Archive for Author Sharlene

Bug Away Spray

Bug Away Spray 


  • 4 Tbsp. Witch Hazel
  • 2 Tbsp. Vodka (80-100 proof) – preservative
  • 3 Tbsp. Carrier Oil with bug repelling properties (grape seed, jojoba, almond, olive, neem, or a combination of two or more oils).
  • 100 drops of essential oils (blend)

Any of the following essential oils can be used when making bug repellent. You may use just one or a combination of oils. Each oil has different bug repelling properties so it is much more effective to use a combination.

Basil Cypress Lemongrass
Bergamot Eucalyptus Peppermint
Cedarwood Geranium (Rose) Rosemary
Citronella Lavender Spearmint
Clove Lemon Tea Tree

Directions & Use

Pour the the witch hazel, vodka, and carrier oil(s) into a 4 oz. dark colored spray bottle and shake well. Add the essential oils and shake again. Label the bottle! It is important that a dark colored bottle is used to protect the essential oils from sunlight. Store the bottle in a cool area (not in the car). Extreme heat will alter the oils making them less effective.


by Regina Rigney, MH, TND

Calendula and Yarrow

Snip20160811_2Calendula and Yarrow: 
Herbal Preparation Projects
by Barbara Richey

Calendula (Calendula officinalis)

I made a caendula ointment. Calendula is a beautiful golden flower that can be found in eastern Canada, south through New England, west through Pennsylvania and Ohio, north through Michigan and Wisconsin.  In the west, it is cultivated in California.  Calendula features warm gold blossoms. Once they bloom the flowers can be picked throughout the season.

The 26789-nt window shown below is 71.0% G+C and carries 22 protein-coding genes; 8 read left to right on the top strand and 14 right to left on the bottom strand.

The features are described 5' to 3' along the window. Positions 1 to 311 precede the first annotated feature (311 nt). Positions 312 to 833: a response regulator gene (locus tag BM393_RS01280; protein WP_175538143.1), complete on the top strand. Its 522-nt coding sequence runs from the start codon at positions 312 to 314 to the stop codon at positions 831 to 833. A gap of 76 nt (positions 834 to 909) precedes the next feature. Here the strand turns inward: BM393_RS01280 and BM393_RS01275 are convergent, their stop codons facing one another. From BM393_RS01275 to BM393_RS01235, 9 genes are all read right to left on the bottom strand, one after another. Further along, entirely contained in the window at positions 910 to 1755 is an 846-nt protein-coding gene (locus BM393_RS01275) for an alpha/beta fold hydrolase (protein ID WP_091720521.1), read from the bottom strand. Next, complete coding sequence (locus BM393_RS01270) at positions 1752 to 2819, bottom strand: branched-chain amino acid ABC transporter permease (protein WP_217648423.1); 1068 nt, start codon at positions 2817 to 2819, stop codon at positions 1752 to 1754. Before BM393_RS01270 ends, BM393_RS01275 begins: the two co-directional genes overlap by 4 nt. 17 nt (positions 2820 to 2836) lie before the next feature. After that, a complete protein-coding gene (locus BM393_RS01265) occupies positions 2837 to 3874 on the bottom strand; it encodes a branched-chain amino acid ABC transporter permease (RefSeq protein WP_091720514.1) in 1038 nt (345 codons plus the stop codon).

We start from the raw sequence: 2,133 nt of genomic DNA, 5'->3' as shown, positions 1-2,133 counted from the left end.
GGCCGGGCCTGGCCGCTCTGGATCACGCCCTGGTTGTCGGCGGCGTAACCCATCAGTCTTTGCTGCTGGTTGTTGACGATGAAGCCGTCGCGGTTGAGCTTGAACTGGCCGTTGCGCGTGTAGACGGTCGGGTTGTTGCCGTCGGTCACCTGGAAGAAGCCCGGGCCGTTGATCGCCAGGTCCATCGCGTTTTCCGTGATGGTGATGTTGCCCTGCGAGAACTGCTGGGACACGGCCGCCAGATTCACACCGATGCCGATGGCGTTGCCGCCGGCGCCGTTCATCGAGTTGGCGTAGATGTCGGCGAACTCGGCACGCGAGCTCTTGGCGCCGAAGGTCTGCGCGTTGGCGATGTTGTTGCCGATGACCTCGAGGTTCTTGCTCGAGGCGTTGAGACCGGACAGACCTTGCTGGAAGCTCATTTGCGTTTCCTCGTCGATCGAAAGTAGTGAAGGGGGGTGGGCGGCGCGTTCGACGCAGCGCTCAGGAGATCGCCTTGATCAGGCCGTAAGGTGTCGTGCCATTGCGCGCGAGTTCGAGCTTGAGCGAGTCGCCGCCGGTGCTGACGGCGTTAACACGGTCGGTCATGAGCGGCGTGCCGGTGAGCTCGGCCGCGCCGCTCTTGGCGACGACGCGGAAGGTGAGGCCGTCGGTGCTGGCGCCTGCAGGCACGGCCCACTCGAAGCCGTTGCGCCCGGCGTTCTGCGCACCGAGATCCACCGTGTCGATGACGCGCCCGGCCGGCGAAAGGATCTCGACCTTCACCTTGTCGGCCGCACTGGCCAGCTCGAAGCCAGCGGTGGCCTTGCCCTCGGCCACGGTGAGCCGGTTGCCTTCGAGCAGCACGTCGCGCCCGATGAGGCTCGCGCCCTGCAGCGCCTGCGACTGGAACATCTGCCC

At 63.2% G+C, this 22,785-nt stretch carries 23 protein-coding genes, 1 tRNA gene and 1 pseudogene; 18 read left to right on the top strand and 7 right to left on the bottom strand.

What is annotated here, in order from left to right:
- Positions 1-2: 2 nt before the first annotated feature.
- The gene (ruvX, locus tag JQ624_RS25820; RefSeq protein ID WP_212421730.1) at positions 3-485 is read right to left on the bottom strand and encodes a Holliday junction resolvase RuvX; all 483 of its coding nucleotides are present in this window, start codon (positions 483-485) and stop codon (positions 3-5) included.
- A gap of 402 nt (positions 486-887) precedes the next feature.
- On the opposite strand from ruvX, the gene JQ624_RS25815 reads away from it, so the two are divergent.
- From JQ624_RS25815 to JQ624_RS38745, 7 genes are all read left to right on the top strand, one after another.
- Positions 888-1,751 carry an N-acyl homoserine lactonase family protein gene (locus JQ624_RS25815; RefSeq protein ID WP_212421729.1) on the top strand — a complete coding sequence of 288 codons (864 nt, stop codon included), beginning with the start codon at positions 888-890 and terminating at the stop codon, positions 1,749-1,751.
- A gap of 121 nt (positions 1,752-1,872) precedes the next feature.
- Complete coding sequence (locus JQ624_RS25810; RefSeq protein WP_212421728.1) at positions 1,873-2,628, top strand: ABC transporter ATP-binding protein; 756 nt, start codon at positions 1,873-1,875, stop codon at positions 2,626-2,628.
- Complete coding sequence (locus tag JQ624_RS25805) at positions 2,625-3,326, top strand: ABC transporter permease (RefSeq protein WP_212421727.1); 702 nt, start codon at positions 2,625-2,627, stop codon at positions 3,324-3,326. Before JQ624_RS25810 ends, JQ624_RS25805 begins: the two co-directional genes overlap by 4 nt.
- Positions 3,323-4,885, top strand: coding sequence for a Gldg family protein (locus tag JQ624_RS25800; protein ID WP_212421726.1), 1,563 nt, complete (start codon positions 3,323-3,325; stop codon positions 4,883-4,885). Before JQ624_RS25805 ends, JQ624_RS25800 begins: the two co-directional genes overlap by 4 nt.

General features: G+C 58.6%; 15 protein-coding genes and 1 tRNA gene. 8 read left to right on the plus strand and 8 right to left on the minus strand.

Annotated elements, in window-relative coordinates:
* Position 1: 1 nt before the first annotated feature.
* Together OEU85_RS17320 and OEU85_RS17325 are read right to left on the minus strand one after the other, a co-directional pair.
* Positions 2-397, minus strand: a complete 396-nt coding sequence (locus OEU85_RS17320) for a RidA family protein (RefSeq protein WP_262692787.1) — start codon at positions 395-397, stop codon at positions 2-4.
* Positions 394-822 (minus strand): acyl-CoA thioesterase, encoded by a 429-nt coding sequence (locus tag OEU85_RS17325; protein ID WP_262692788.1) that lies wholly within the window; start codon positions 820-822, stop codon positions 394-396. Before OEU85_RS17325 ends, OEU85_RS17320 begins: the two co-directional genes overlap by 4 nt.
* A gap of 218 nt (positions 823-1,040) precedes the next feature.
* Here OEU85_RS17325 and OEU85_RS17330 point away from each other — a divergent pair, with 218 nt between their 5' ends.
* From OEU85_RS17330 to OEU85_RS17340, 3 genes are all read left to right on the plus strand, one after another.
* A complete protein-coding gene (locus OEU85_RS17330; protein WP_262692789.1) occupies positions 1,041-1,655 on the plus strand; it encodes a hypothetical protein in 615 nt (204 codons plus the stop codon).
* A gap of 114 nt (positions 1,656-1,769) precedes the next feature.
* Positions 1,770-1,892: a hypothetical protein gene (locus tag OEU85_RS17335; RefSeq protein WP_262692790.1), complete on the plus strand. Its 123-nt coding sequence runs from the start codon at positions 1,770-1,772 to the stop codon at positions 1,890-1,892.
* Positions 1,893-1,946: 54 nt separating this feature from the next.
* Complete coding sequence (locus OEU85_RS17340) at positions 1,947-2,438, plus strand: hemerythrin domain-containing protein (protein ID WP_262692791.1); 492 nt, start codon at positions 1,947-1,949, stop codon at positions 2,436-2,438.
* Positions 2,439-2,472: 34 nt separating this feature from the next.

Calendula is an herb that is used to heal the skin. It’s great for scrapes, bruises, insect bites and minor wounds. It can also be used for sore and/or infected gums.  I enjoyed working with this flower because of all of the useful healing properties. I have family members with eczema and varicose veins. I created salves to treat their skin ailments.  PDF – Calendula and Yarrow

Stimulating Senses with Cinnamon

Carla BergStimulating Senses with Cinnamon  
by Carla Berg

There are a variety of ways to use cinnamon spice holistically. Below are just a few examples, along with how they can stimulate our five basic human senses. Within each category, the tincture process is explained, and then a medicinal use is listed as it correlates with our senses.

Sight: The cinnamon bark, derived from being peeled off an evergreen tree, curled into flavorful, long tubes looked delicious with their nice brownish red color. I knew this would be a popular tincture choice to have around this fall!